In 124 BC, Xiongnu's Right Worthy Prince (右賢王) made harassing raids against Shuofang in attempt to recapture the Hetao area. Wei Qing responded by launching a crushing long-distance night assault from Gaoque with 30,000 men, completely surprising and surrounding the Worthy Prince's main camp. Not only did the Han forces send the Worthy Prince running for his life from his drunken slumber (with only his own concubine following), they also took about 15,000 captives including a dozen Xiongnu nobles, and millions of cattle. This was by far the greatest victory against Xiongnu, and with the Worthy Prince's tribe routed and evicted, the threat of invasion on the capital Chang'an was removed for good. For this victory, Wei was made the Generalissimo (大將軍) of All Armed Forces, and his march was enlarged. His three young sons Wei Kang (衛伉), Wei Buyi (衛不疑), and Wei Deng (衛登) were also made marquesses (an offer later refused by Wei Qing), as well as seven generals under his command.

In 123 BC, Wei Qing set off from Dingxiang (定襄, modern-day Qingshuihe County) and returned with several thousand enemy kills. A month later, Wei Qing again launched from Dingxiang, but would fight a relatively inconclusive battle. Although he was able to kill or capture more than 10,000 Xiongnu soldiers, part of his vanguard forces, a 3,000-strong regiment commanded by generals Su Jian and Zhao Xin (趙信, a surrendered former Xiongnu prince), encountered a Xiongnu force led by Yizhixie Chanyu (伊稚斜單于), and was outnumbered and annihilated. Zhao Xin defected on the field with his 800 ethnic Xiongnu subordinates, while Su Jian escaped after losing all his men in the desperate fighting. Due to the loss of Su's detachment, Wei Qing's troops did not earn any promotion, even though they scored more gains than losses. However, his young nephew Huo Qubing distinguished himself in battle by leading 800 men, capturing numerous Xiongnu nobles and killing 2,023 soldiers (including the Chanyu's grandfather), and was subsequently made a marquess.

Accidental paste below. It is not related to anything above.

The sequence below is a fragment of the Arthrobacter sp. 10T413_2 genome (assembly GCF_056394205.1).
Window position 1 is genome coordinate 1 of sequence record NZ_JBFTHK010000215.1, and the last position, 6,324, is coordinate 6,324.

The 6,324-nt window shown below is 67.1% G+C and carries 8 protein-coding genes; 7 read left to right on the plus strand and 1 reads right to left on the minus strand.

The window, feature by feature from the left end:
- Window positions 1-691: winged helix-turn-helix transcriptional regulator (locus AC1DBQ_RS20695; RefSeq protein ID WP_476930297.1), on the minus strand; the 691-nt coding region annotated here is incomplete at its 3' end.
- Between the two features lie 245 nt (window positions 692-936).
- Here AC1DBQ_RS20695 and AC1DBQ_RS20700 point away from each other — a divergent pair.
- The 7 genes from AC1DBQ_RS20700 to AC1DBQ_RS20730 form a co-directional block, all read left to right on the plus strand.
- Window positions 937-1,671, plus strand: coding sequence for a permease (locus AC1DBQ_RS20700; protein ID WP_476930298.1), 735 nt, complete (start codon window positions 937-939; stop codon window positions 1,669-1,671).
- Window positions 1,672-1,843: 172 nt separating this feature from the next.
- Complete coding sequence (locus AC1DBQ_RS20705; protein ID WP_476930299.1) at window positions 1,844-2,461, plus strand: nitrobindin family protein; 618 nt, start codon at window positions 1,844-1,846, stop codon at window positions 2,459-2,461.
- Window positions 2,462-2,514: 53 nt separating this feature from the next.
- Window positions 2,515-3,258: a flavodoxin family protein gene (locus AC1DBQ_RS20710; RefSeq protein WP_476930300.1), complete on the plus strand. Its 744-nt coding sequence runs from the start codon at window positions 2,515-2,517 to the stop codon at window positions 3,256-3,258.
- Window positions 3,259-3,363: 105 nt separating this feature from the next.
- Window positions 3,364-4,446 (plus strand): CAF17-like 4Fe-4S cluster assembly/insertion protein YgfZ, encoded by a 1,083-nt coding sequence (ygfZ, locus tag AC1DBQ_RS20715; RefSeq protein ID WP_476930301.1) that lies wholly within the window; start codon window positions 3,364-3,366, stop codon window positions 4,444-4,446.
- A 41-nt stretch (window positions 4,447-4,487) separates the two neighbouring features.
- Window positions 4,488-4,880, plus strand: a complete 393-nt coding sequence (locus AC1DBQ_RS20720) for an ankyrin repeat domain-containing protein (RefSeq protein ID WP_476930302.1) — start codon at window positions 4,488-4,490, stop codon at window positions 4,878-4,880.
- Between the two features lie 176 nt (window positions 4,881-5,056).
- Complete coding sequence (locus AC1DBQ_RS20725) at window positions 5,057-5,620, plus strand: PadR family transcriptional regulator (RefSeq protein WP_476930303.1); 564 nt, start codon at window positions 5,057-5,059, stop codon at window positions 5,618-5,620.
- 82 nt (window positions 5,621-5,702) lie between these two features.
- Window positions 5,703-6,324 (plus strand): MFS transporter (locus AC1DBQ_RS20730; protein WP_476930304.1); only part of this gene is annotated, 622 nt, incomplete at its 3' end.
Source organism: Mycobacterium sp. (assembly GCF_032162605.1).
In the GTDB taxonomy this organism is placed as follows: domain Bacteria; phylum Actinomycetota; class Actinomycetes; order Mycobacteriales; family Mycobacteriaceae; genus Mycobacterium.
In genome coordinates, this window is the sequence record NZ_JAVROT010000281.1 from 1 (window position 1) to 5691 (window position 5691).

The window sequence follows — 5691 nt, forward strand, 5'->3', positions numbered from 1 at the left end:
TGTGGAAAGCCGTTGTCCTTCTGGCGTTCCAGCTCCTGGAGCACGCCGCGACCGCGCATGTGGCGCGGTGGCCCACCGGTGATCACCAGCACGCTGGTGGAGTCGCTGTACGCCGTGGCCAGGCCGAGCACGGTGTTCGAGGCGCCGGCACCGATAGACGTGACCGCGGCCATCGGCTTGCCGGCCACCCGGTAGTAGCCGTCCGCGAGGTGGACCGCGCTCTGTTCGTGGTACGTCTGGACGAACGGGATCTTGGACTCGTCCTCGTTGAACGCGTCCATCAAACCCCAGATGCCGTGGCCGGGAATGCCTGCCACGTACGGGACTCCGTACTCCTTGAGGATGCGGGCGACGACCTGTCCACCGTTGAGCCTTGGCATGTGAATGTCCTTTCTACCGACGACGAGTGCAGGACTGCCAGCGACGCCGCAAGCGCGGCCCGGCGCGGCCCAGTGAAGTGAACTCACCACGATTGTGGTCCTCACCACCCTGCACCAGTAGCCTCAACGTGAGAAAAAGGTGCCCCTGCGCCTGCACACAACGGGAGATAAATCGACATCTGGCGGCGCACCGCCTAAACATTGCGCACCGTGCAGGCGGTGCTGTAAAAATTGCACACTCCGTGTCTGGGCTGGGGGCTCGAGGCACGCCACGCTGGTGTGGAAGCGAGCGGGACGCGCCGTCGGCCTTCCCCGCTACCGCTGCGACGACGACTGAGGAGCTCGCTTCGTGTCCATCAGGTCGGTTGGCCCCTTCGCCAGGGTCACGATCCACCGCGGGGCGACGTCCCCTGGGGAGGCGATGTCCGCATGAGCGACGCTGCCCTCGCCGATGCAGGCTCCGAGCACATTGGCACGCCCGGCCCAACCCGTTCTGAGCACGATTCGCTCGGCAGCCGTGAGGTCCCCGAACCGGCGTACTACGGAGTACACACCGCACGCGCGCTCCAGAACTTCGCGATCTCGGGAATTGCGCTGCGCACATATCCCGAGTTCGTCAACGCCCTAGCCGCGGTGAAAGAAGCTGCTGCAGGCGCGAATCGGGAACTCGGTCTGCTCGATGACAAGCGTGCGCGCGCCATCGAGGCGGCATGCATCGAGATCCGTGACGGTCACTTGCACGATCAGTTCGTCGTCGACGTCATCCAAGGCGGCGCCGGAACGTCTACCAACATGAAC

Huo Qubing's campaigns[edit]

In 121 BC, Emperor Wu deployed Huo Qubing twice in that year against Xiongnu in the Hexi Corridor. During spring, Huo Qubing led 10,000 cavalry, fought through five Western Regions kingdoms within 6 days, advanced over 1,000 li over Mount Yanzhi (焉支山), killed about 9,000 enemies, and captured the Golden Statue used by Xiongnu for holy rituals.

During the summer of the same year, Xiongnu attacked Dai Commandery and Yanmen. Li Guang, who was in charge of defending Right Beiping (右北平, modern-day Ningcheng County, Inner Mongolia), launched a not-so-successful counteroffensive supported by Zhang Qian (張騫). At the same time, Huo Qubing set off from Longxi with over 10,000 cavalry, supported by Gongsun Ao, who set off from Beidi Commandery (北地郡, modern-day Huan County, Gansu). Despite Gongsun Ao lost track and did not keep up later, Huo Qubing fought over 2,000 li without backup, all the way past Juyan Lake to Qilian Mountains, killing over 30,000 Xiongnu soldiers and capturing a dozen of Xiongnu princes.